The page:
• Hazard Class / UN Number
• Package type
• Package testing
• Level of Radioactive Exposure
• Amount of Radioactivity in the package
The D.O.T. requires that all hazardous
materials being shipped or transported
be placed in packages displaying correct
The Hazard Class used to identify packages
containing radioactive material is
Hazard Class 7
There are 4 types of labels used for
Radioactive White I
Radioactive Yellow II
Radioactive Yellow III
These labels indicate the
level coming from the surface of the
To Properly Label a DOT Package
Measure the radiation levels on the outside
of each package with a survey meter.
• Take readings in a low background area.
• Move SLOWLY over all 6 sides of the
• Use the reading from the HOTTEST (most
radioactive) side of the package to
determine which DOT labels to use.
The Transportation Index of a package is:
The exposure level of the Hottest side of
the package at a distance of one meter.
• Surface Reading of
• And a Transportation
Index of 0
Radiation Level at the
surface is equal to
or greater than 0.5
mR/Hr and less than
Transportation Index =
reading equal to or
greater than 50
mR/Hr but less than
1.0 and 10
If you need to placard a package, each
package must have:
A shipping paper
A security seal
Shipper’s Name & Address
Consignee’s Name & Address
Two (2) Identical D.O.T. Labels on the 2
largest sides of the box.
The information on the shipping paper
MUST match the information on the DOT
Only pick up packages that are closed
have flipped DOT cards.
We are not permitted to pick up packages
that are open, are closed without both cards
flipped, are closed with no DOT card
Shipping papers, also known as manifests,
are used to identify placarded HAZMAT in
case of a transportation emergency
They identify the amount of Radioactive
Material contained in a package as well as
a certification that all required package
packing and testing regulations have been
Before Leaving the Pharmacy
• Make sure the shipping paper is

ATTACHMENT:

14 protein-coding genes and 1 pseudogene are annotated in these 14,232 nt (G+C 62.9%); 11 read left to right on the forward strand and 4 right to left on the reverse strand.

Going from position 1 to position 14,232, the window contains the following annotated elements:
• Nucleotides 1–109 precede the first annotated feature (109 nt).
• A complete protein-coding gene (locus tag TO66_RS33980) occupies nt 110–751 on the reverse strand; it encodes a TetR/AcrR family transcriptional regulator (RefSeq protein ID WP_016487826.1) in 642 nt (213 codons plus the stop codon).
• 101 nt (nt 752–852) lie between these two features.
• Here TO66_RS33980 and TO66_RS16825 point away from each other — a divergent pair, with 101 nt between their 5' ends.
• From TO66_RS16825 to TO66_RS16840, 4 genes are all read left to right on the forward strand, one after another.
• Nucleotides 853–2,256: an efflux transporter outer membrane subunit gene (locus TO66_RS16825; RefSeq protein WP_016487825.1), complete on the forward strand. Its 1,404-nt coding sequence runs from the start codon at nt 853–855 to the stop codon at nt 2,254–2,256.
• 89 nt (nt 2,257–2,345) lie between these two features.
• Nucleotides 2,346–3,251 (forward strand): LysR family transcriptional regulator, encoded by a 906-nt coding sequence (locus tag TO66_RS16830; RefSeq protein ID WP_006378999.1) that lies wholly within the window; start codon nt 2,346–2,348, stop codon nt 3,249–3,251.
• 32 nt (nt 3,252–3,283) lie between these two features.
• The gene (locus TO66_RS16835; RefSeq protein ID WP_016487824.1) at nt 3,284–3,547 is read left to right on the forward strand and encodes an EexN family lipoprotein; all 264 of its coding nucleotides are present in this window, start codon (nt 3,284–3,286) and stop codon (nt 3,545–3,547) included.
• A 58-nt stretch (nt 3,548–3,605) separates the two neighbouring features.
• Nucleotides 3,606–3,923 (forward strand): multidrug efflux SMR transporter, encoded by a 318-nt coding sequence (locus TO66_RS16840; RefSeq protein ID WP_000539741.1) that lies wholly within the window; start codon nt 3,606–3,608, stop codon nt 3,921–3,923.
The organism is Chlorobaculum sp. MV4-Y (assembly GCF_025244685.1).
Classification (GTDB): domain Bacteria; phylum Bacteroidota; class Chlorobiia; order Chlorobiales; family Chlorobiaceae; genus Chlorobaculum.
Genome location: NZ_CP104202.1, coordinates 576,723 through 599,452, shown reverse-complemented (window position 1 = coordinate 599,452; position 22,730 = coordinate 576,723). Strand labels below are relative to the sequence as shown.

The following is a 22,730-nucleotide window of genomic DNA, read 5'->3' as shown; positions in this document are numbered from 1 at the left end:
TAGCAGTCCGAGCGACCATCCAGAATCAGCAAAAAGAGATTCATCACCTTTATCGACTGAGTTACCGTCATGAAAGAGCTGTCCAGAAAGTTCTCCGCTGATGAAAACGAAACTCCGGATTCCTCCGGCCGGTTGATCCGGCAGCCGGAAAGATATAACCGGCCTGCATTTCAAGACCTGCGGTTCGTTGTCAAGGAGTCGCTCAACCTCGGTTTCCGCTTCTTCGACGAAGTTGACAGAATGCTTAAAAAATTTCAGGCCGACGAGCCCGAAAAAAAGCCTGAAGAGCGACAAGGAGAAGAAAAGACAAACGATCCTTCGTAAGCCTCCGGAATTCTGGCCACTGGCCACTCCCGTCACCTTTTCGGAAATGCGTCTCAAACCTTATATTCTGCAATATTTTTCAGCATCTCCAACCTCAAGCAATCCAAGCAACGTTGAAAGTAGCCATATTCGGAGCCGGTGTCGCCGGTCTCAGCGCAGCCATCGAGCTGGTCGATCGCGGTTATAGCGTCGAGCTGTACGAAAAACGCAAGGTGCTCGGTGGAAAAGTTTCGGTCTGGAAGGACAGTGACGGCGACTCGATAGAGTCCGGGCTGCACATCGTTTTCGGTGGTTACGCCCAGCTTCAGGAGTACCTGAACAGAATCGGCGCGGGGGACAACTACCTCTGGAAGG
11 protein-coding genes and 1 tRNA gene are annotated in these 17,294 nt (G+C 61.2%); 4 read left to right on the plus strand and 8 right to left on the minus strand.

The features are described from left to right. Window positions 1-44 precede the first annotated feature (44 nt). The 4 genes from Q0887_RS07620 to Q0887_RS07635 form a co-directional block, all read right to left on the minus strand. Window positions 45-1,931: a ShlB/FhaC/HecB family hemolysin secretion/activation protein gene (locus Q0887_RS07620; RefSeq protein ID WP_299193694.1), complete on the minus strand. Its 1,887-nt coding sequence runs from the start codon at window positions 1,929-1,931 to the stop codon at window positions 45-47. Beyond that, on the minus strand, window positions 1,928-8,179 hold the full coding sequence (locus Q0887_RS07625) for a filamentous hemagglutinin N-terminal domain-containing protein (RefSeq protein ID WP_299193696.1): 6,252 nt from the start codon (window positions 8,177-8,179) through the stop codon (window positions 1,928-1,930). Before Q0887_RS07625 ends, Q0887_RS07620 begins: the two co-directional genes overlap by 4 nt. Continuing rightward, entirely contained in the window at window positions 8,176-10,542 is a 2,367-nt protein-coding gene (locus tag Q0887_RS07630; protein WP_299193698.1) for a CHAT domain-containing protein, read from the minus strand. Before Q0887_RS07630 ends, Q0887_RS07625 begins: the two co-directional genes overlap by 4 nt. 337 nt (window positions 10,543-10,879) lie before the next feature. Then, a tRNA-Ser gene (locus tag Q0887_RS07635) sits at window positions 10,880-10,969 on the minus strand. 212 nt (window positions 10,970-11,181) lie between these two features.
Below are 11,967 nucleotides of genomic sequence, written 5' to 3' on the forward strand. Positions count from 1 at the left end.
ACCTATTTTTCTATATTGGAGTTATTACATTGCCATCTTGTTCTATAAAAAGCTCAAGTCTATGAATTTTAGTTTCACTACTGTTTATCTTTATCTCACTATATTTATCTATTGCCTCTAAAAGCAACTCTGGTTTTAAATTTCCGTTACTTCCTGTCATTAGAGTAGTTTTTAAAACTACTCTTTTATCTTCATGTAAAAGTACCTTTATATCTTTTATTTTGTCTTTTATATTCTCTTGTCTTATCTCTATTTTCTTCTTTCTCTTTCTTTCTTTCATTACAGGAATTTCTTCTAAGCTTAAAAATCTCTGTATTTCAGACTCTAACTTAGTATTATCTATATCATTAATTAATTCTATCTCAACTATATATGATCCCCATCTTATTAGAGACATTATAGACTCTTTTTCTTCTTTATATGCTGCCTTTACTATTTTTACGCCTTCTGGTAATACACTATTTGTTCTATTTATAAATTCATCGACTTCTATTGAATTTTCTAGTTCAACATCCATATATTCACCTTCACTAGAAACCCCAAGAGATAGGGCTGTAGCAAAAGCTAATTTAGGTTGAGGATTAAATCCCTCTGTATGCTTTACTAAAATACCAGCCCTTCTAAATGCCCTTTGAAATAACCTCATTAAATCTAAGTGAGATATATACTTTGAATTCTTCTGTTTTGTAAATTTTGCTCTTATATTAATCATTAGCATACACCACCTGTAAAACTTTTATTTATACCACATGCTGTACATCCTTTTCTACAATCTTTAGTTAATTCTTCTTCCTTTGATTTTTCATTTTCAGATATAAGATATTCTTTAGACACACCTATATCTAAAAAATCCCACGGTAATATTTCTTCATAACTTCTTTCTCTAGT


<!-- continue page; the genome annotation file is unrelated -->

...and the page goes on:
completely filled out.
• Make sure the information on the shipping
papers match the delivery cases for your
Remember, you are the person responsible
for what is in your vehicle if you get
stopped or inspected.
How to Handle Shipping Papers
1. When placarded packages are being delivered, shipping
papers must be kept on the outside of the clipboard on the
2. After making the delivery place the shipping paper inside the
clipboard. Each clipboard has notification that shipping papers
inside are delivered not in vehicle. This is an important step. In
case of an accident the police/emergency personnel will
assume that any shipping paper in the outside of the clipboard
(whether loose or attached) goes with a delivery case in the
vehicle. If that delivery case is not in the vehicle, they will
continue to search for that can, when in fact, it has already
3. At the pharmacy, place the returned shipping papers in the
Before opening or removing anything from
the delivery case, perform a survey and
If the survey exposure rate is over
0.5 mR/Hr or if the wipe test is over 2X
background, STOP and inform the RSO
Box breakdown (cont)
• Once the case passes the survey and wipe test, the
placards and magnets may be removed.
• Open the delivery case and remove the pigs.
• Visually inspect the inside of the case for any papers,
vials or any other objects. Remove anything that doesn’t
• Survey the inside of the case. If the exposure reading is
over background place the case in the designated area
until the exposure reading is at background levels.
• Now survey the foam inserts from the can. If the
exposure reading is over background, place the foam in
the designated area.
After removing the pigs from the can, sort by
color. The white pigs contain 99mTc. The
Blue pigs contain I-131, and the Red pigs
contain pretty much everything else
(Tl-201, Ga-67, I-123, Sm-153)
Pig Color Key
The waste from these pigs must be placed
in different areas or barrels.
• The Blue pigs are placed in the I-131 fume
• The contents of the White pigs go into the
Left hand barrel(s)
• The contents of the Red pigs go into the
right hand barrel.
• You must read the label on the outside of
the multidose pig to determine which
barrel to put the waste.
• If you see anything unusual STOP and ask
the RSO or Pharmacist what to do.
After you have dumped the contents of the pigs you must now
Survey them with a survey meter. Any hot pig must be placed in the
designated area for decay.
If the White pigs are “cold” they must be placed in the dishwasher
racks. Pigs go in with the opening up.
Lids go in with the opening Down
All red pigs must be placed into a designated bin so that they
can be internally wipe tested later.
All blue pigs and their contents MUST be placed in the I-131 Hood
Multi Dose Pigs:
If multi-dose pigs are cold, they are placed back into service.